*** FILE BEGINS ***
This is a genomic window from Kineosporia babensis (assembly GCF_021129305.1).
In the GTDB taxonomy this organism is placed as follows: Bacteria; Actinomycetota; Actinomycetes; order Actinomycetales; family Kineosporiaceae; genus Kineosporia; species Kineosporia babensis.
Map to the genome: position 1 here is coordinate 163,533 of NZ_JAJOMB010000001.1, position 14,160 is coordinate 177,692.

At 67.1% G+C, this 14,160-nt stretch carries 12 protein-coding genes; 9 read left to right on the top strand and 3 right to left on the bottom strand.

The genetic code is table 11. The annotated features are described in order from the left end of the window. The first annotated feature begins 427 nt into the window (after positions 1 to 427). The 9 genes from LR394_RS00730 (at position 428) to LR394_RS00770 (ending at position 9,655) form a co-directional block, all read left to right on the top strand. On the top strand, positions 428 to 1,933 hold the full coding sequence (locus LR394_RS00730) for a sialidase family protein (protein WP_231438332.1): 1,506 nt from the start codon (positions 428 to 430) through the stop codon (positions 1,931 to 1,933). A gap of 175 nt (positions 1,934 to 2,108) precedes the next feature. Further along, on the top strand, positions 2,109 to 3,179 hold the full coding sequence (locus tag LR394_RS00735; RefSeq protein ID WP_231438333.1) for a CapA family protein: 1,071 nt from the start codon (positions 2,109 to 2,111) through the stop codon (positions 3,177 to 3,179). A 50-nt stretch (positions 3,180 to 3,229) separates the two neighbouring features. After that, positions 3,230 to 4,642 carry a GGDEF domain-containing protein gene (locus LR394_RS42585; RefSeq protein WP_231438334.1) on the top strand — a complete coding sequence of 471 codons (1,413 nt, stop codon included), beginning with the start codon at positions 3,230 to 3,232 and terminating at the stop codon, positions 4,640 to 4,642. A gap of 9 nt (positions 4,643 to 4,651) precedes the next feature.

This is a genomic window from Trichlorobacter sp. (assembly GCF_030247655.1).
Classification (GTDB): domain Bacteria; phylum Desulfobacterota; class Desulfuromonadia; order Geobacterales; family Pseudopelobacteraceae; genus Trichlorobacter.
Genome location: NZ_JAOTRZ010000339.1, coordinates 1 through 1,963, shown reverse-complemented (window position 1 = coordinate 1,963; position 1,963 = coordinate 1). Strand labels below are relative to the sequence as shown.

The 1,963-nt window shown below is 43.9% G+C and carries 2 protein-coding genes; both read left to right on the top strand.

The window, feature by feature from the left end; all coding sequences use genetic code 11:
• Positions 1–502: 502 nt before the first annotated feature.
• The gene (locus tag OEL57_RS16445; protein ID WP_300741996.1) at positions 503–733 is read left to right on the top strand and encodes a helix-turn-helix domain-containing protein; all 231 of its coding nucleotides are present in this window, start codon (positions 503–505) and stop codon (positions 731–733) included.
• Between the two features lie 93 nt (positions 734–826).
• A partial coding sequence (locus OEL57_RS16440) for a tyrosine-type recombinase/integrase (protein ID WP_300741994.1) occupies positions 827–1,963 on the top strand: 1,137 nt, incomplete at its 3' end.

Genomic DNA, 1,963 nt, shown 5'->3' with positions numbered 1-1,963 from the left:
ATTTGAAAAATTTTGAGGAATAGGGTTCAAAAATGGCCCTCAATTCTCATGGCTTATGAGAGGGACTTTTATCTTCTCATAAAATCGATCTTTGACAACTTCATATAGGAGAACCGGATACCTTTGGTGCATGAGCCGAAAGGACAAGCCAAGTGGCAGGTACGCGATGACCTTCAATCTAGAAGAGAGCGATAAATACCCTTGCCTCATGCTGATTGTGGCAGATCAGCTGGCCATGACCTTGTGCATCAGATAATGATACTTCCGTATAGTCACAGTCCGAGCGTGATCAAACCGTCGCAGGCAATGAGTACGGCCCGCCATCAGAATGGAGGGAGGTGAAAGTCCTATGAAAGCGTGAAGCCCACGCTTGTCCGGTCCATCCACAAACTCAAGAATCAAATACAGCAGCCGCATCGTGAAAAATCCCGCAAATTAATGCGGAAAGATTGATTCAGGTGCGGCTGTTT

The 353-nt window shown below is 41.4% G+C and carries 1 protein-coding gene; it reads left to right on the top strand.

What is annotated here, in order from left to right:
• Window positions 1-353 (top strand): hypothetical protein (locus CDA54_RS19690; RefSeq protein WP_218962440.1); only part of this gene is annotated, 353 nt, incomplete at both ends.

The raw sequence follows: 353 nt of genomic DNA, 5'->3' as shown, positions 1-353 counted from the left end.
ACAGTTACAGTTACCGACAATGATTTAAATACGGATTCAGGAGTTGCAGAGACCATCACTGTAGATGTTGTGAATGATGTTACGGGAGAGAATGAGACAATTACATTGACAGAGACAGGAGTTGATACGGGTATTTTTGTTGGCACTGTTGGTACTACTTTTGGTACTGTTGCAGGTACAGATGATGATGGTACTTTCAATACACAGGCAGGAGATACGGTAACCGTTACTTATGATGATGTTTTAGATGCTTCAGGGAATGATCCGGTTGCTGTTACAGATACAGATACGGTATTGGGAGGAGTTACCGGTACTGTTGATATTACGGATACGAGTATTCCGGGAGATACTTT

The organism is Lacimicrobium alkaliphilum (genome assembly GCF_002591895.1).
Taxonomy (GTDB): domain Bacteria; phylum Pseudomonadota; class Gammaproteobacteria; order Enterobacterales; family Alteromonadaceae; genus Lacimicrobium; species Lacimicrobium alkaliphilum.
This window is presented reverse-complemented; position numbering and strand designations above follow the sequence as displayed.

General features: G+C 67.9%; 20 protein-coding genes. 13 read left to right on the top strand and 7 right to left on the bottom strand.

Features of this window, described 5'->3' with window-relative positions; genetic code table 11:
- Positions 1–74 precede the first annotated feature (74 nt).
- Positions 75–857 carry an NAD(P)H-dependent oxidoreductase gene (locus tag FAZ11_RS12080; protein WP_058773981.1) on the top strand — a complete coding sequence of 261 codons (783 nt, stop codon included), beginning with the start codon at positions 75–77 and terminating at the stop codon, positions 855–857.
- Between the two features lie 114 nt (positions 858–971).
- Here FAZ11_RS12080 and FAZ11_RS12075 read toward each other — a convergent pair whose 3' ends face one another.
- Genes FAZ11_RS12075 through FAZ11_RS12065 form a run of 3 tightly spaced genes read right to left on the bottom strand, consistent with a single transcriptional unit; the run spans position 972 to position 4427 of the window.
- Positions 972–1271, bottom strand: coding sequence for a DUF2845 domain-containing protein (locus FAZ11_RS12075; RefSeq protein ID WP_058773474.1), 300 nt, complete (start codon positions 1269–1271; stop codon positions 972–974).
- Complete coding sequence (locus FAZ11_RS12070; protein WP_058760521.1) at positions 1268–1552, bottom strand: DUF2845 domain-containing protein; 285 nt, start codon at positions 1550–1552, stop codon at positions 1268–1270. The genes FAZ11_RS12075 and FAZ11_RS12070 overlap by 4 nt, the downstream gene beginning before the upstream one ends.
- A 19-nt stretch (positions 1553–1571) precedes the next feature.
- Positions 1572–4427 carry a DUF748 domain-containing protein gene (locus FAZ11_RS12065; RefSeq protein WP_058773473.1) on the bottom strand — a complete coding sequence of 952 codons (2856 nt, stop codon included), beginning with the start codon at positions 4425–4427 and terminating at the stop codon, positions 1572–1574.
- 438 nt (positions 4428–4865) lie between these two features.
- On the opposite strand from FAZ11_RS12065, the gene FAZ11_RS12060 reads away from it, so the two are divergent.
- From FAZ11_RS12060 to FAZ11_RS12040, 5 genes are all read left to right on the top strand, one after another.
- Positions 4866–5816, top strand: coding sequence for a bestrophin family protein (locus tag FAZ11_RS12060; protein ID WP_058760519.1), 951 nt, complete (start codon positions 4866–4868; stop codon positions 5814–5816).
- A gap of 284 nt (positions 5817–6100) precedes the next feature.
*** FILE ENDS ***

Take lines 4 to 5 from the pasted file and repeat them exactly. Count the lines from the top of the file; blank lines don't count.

At 67.1% G+C, this 14,160-nt stretch carries 12 protein-coding genes; 9 read left to right on the top strand and 3 right to left on the bottom strand.

The genetic code is table 11. The annotated features are described in order from the left end of the window. The first annotated feature begins 427 nt into the window (after positions 1 to 427). The 9 genes from LR394_RS00730 (at position 428) to LR394_RS00770 (ending at position 9,655) form a co-directional block, all read left to right on the top strand. On the top strand, positions 428 to 1,933 hold the full coding sequence (locus LR394_RS00730) for a sialidase family protein (protein WP_231438332.1): 1,506 nt from the start codon (positions 428 to 430) through the stop codon (positions 1,931 to 1,933). A gap of 175 nt (positions 1,934 to 2,108) precedes the next feature. Further along, on the top strand, positions 2,109 to 3,179 hold the full coding sequence (locus tag LR394_RS00735; RefSeq protein ID WP_231438333.1) for a CapA family protein: 1,071 nt from the start codon (positions 2,109 to 2,111) through the stop codon (positions 3,177 to 3,179). A 50-nt stretch (positions 3,180 to 3,229) separates the two neighbouring features. After that, positions 3,230 to 4,642 carry a GGDEF domain-containing protein gene (locus LR394_RS42585; RefSeq protein WP_231438334.1) on the top strand — a complete coding sequence of 471 codons (1,413 nt, stop codon included), beginning with the start codon at positions 3,230 to 3,232 and terminating at the stop codon, positions 4,640 to 4,642. A gap of 9 nt (positions 4,643 to 4,651) precedes the next feature.